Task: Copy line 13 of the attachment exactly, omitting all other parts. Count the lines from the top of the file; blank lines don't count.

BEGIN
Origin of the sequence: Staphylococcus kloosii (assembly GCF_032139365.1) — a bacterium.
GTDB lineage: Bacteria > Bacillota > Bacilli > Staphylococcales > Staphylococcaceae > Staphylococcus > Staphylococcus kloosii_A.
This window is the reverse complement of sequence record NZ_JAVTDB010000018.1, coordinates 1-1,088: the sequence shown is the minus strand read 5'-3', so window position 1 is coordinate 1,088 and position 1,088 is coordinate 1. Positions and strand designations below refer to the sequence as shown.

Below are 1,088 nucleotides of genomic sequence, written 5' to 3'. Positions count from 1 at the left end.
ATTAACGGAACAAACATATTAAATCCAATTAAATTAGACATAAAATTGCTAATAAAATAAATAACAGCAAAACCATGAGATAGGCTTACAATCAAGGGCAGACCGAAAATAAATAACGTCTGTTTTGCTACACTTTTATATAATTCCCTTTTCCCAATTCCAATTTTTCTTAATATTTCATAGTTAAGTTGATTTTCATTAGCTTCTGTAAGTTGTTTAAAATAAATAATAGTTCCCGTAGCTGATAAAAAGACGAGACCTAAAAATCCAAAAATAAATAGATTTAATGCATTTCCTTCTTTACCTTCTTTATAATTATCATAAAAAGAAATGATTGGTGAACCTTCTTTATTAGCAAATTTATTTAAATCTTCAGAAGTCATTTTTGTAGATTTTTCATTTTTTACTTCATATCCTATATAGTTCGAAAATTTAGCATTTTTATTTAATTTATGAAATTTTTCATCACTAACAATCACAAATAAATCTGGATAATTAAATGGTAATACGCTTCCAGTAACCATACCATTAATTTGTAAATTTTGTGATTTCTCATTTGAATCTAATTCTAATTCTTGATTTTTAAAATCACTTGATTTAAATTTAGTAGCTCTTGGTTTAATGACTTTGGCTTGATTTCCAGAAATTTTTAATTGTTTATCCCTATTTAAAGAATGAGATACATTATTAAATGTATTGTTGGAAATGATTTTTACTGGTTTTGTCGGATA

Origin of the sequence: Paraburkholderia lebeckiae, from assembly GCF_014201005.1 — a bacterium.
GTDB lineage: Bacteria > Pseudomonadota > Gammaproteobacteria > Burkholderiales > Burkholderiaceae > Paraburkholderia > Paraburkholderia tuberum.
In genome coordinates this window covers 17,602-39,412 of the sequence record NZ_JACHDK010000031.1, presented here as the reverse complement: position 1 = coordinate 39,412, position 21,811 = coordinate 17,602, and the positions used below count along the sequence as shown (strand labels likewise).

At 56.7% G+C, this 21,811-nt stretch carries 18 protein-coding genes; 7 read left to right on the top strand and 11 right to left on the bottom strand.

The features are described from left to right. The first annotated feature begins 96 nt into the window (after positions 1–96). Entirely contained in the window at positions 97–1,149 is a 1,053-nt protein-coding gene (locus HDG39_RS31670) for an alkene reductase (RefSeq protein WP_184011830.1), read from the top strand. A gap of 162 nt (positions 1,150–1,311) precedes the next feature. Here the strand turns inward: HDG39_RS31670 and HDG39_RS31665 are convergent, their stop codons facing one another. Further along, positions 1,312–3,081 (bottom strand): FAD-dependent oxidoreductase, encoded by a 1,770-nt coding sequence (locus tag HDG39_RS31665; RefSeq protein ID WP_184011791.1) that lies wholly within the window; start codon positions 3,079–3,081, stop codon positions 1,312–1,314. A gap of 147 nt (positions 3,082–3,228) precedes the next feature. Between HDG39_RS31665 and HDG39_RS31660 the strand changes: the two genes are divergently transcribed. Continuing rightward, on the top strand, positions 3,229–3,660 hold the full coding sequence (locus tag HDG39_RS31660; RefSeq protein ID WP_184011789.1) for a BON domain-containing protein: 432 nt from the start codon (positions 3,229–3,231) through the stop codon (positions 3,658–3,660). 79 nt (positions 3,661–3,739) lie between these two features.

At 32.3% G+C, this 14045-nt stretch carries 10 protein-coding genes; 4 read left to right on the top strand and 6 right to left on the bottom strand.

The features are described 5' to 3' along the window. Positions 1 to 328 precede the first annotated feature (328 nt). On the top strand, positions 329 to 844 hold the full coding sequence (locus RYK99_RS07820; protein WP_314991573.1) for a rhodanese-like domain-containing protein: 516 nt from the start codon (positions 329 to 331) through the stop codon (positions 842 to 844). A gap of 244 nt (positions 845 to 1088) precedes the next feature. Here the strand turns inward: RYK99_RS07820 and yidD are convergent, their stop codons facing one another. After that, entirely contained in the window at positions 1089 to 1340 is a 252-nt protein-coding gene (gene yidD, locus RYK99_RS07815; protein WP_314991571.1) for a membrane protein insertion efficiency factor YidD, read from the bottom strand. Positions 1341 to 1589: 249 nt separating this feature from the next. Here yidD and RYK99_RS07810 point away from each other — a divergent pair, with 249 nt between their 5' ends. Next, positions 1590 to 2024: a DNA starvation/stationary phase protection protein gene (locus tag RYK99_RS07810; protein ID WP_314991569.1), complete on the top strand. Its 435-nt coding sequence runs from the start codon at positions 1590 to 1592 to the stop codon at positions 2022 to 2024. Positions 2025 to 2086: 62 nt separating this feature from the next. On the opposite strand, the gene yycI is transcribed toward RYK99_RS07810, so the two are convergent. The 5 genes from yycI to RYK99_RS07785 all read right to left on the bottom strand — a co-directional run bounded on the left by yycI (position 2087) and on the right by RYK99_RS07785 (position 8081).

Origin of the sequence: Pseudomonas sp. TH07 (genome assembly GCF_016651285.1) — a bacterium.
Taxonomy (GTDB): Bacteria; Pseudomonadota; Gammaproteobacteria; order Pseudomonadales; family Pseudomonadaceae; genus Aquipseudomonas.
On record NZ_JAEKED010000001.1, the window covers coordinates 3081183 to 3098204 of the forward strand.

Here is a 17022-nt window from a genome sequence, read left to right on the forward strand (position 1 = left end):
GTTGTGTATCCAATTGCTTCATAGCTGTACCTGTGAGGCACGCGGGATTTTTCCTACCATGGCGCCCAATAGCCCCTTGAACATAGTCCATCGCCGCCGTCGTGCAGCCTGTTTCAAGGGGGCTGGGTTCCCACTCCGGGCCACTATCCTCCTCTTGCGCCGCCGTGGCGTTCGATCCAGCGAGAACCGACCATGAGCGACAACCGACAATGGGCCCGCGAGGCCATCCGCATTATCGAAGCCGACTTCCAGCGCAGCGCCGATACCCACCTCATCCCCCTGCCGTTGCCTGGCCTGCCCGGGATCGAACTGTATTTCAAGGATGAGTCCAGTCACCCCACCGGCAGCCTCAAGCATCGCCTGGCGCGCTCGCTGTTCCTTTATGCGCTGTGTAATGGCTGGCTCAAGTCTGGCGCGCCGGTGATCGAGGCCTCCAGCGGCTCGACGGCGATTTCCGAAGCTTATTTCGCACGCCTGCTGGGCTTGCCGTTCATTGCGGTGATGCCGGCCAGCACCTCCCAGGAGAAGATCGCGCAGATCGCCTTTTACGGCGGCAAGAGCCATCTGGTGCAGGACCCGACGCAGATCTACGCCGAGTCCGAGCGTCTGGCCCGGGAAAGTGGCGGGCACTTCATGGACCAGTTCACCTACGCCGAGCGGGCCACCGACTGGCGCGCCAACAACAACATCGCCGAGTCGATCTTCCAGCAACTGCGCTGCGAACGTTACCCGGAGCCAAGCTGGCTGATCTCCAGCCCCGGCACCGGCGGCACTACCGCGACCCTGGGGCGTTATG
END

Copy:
Origin of the sequence: Pseudomonas sp. TH07 (genome assembly GCF_016651285.1) — a bacterium.